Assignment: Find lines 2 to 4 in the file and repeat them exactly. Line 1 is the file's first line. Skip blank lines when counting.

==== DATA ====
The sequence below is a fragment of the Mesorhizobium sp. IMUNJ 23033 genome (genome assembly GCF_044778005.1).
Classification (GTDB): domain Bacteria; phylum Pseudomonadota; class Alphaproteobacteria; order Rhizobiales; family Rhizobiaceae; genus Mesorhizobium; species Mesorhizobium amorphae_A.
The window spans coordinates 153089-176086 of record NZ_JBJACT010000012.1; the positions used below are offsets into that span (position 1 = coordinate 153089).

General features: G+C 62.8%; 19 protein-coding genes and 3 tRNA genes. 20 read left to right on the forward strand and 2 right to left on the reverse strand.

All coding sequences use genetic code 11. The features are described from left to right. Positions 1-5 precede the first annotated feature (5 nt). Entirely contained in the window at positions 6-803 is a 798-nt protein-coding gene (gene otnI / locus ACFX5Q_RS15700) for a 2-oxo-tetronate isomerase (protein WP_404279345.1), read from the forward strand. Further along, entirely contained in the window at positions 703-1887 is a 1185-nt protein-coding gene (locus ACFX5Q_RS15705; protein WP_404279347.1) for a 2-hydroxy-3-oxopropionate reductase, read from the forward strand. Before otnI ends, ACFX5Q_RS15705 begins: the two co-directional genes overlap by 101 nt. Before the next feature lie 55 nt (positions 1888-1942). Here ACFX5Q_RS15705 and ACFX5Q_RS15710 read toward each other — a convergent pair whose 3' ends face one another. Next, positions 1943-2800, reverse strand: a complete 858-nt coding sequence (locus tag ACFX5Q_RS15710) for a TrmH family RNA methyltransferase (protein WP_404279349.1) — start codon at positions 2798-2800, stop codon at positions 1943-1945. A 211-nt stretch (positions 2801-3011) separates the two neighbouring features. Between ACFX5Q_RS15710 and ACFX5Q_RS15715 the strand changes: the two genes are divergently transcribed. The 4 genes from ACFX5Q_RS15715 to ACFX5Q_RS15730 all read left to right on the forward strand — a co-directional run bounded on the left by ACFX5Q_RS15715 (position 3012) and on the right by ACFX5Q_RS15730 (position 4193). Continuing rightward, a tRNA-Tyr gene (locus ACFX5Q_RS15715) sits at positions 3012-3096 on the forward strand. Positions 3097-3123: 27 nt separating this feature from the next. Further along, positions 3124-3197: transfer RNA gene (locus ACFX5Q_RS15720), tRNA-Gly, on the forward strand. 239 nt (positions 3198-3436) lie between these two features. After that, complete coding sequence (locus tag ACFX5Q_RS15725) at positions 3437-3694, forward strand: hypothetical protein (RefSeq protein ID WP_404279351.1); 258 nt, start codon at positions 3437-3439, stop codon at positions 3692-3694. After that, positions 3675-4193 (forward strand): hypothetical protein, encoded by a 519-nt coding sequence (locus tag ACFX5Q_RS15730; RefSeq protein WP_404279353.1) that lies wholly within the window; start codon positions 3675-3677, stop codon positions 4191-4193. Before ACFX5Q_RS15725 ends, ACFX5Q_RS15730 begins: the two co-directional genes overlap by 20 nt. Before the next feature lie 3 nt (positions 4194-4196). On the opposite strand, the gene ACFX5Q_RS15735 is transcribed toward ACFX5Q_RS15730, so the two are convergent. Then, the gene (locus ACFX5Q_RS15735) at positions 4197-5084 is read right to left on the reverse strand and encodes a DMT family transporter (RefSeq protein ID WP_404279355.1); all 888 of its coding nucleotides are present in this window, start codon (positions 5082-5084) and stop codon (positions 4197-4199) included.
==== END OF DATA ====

Classification (GTDB): domain Bacteria; phylum Pseudomonadota; class Alphaproteobacteria; order Rhizobiales; family Rhizobiaceae; genus Mesorhizobium; species Mesorhizobium amorphae_A.
The window spans coordinates 153089-176086 of record NZ_JBJACT010000012.1; the positions used below are offsets into that span (position 1 = coordinate 153089).

General features: G+C 62.8%; 19 protein-coding genes and 3 tRNA genes. 20 read left to right on the forward strand and 2 right to left on the reverse strand.